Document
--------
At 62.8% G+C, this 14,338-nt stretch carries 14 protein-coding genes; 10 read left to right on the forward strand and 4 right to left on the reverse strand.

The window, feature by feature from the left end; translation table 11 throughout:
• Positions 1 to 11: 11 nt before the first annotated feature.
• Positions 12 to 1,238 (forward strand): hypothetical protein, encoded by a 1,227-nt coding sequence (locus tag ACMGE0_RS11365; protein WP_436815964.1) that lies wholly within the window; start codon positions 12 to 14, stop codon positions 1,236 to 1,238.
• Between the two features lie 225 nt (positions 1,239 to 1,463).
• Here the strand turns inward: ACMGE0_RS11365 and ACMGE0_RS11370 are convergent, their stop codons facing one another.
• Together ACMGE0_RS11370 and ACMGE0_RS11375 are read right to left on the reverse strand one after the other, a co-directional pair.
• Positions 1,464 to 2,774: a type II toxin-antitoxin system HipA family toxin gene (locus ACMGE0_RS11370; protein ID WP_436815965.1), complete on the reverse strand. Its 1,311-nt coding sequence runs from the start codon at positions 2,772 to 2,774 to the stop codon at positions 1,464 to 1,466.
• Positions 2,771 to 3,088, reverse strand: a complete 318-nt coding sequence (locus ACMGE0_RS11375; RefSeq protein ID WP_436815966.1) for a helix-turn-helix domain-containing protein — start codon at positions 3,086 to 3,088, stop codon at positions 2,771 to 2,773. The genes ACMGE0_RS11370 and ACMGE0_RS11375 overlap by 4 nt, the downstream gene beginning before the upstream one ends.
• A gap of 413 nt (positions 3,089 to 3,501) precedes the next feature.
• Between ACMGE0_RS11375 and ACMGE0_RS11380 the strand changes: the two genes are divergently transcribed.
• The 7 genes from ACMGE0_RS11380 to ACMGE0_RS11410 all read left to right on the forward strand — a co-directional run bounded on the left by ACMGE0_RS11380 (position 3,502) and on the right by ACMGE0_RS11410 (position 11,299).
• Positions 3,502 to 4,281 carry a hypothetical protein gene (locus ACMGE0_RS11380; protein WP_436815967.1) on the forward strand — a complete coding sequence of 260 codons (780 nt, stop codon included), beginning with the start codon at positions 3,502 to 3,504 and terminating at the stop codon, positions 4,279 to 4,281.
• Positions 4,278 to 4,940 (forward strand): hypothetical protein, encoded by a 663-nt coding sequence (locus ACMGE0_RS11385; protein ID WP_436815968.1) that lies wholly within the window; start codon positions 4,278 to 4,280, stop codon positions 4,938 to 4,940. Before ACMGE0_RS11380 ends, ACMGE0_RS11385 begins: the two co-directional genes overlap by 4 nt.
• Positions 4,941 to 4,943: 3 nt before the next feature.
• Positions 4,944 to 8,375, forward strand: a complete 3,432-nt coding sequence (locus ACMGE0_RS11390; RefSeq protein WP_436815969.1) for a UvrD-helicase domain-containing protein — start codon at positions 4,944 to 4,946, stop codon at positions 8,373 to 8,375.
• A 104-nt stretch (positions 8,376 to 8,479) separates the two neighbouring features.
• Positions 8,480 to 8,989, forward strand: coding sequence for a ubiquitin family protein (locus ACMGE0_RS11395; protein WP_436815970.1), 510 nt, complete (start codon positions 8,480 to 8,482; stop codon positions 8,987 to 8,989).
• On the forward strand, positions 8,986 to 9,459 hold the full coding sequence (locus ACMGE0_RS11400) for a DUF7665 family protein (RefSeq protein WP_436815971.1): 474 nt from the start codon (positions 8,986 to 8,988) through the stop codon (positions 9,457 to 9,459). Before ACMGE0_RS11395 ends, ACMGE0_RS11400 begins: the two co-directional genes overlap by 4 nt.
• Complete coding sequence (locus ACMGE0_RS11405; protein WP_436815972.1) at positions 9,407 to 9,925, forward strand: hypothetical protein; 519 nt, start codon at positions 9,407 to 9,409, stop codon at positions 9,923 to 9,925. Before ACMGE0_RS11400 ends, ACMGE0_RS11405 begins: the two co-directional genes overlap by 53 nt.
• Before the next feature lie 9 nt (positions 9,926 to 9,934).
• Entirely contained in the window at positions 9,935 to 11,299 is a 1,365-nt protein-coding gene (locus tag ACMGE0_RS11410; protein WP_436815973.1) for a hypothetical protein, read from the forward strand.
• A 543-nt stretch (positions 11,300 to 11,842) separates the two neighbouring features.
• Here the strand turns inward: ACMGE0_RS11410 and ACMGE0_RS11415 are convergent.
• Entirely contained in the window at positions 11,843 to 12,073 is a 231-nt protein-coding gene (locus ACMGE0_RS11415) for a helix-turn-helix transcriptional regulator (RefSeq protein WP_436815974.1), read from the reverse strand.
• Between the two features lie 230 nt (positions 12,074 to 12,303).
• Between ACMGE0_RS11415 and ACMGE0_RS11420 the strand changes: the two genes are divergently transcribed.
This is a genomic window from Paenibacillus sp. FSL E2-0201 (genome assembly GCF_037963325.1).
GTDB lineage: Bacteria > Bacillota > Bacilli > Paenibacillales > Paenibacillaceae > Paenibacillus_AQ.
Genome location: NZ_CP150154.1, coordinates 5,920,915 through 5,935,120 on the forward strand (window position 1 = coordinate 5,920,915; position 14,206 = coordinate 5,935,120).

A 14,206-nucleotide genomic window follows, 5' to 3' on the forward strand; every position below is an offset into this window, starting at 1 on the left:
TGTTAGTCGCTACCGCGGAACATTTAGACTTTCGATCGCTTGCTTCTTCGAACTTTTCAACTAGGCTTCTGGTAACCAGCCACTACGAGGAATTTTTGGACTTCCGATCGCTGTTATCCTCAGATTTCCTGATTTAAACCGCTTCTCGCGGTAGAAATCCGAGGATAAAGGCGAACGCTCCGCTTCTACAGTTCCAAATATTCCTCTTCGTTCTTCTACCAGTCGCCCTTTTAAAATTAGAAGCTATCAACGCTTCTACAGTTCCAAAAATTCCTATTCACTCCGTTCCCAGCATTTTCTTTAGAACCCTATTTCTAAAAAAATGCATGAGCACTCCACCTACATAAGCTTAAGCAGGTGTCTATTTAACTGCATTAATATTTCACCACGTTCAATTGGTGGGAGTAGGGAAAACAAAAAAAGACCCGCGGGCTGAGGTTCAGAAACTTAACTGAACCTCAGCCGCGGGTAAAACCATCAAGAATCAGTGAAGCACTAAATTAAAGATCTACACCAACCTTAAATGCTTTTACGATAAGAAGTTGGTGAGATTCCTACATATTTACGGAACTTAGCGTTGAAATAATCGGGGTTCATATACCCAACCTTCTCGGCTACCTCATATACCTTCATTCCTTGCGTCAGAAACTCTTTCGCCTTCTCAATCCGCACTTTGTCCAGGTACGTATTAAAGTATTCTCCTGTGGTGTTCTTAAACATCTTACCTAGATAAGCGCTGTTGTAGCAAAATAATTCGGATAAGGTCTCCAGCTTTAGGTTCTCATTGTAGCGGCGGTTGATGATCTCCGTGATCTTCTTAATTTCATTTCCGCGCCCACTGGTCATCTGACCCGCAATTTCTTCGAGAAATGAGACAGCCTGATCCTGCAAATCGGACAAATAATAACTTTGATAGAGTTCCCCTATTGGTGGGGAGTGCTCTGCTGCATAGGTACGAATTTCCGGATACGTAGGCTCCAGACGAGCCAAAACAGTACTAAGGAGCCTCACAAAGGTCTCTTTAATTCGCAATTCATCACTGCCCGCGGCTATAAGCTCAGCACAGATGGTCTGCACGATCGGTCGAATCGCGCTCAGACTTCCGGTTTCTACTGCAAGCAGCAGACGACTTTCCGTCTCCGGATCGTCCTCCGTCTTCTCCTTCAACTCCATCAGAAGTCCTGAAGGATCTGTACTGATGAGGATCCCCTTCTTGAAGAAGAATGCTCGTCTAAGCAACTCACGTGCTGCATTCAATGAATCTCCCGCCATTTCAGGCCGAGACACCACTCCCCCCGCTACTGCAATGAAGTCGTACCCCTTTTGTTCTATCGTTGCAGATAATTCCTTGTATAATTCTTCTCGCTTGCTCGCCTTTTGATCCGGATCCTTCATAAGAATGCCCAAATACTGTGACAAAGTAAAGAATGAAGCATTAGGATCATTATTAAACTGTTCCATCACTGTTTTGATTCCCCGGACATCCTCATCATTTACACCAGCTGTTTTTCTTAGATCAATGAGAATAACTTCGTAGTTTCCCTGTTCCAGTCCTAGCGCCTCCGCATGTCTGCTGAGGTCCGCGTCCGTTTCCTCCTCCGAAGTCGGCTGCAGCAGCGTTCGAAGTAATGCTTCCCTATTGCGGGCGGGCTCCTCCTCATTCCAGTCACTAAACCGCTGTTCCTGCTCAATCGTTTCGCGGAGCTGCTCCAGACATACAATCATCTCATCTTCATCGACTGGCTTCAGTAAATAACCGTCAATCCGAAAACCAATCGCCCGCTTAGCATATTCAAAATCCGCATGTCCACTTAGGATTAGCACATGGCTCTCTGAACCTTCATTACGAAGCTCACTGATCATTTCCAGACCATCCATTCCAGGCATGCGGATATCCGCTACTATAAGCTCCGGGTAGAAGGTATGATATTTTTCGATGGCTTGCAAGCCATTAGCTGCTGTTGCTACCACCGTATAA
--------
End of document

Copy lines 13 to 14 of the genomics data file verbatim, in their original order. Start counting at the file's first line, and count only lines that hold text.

• Positions 3,502 to 4,281 carry a hypothetical protein gene (locus ACMGE0_RS11380; protein WP_436815967.1) on the forward strand — a complete coding sequence of 260 codons (780 nt, stop codon included), beginning with the start codon at positions 3,502 to 3,504 and terminating at the stop codon, positions 4,279 to 4,281.
• Positions 4,278 to 4,940 (forward strand): hypothetical protein, encoded by a 663-nt coding sequence (locus ACMGE0_RS11385; protein ID WP_436815968.1) that lies wholly within the window; start codon positions 4,278 to 4,280, stop codon positions 4,938 to 4,940. Before ACMGE0_RS11380 ends, ACMGE0_RS11385 begins: the two co-directional genes overlap by 4 nt.